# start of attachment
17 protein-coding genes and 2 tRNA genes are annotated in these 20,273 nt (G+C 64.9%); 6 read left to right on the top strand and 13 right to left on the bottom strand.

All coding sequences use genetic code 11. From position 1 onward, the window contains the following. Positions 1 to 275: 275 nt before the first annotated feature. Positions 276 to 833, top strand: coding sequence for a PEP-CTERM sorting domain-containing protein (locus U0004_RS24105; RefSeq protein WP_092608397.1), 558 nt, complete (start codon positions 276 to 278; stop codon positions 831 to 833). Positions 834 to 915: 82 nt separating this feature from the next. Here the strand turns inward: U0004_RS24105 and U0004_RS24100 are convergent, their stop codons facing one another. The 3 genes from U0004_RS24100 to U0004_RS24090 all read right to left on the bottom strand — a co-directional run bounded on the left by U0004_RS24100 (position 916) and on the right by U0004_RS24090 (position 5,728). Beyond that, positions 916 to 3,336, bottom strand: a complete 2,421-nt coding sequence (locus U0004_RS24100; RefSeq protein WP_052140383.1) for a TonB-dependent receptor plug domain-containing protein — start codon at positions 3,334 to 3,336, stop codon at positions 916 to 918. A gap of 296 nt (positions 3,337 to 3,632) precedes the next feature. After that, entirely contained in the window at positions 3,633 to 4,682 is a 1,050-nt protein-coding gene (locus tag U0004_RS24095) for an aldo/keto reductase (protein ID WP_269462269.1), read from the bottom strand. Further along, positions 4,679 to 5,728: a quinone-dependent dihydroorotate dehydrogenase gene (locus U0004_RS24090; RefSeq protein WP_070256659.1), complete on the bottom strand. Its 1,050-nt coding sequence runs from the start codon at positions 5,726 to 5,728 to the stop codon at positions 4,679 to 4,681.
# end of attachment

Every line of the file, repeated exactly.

17 protein-coding genes and 2 tRNA genes are annotated in these 20,273 nt (G+C 64.9%); 6 read left to right on the top strand and 13 right to left on the bottom strand.

All coding sequences use genetic code 11. From position 1 onward, the window contains the following. Positions 1 to 275: 275 nt before the first annotated feature. Positions 276 to 833, top strand: coding sequence for a PEP-CTERM sorting domain-containing protein (locus U0004_RS24105; RefSeq protein WP_092608397.1), 558 nt, complete (start codon positions 276 to 278; stop codon positions 831 to 833). Positions 834 to 915: 82 nt separating this feature from the next. Here the strand turns inward: U0004_RS24105 and U0004_RS24100 are convergent, their stop codons facing one another. The 3 genes from U0004_RS24100 to U0004_RS24090 all read right to left on the bottom strand — a co-directional run bounded on the left by U0004_RS24100 (position 916) and on the right by U0004_RS24090 (position 5,728). Beyond that, positions 916 to 3,336, bottom strand: a complete 2,421-nt coding sequence (locus U0004_RS24100; RefSeq protein WP_052140383.1) for a TonB-dependent receptor plug domain-containing protein — start codon at positions 3,334 to 3,336, stop codon at positions 916 to 918. A gap of 296 nt (positions 3,337 to 3,632) precedes the next feature. After that, entirely contained in the window at positions 3,633 to 4,682 is a 1,050-nt protein-coding gene (locus tag U0004_RS24095) for an aldo/keto reductase (protein ID WP_269462269.1), read from the bottom strand. Further along, positions 4,679 to 5,728: a quinone-dependent dihydroorotate dehydrogenase gene (locus U0004_RS24090; RefSeq protein WP_070256659.1), complete on the bottom strand. Its 1,050-nt coding sequence runs from the start codon at positions 5,726 to 5,728 to the stop codon at positions 4,679 to 4,681.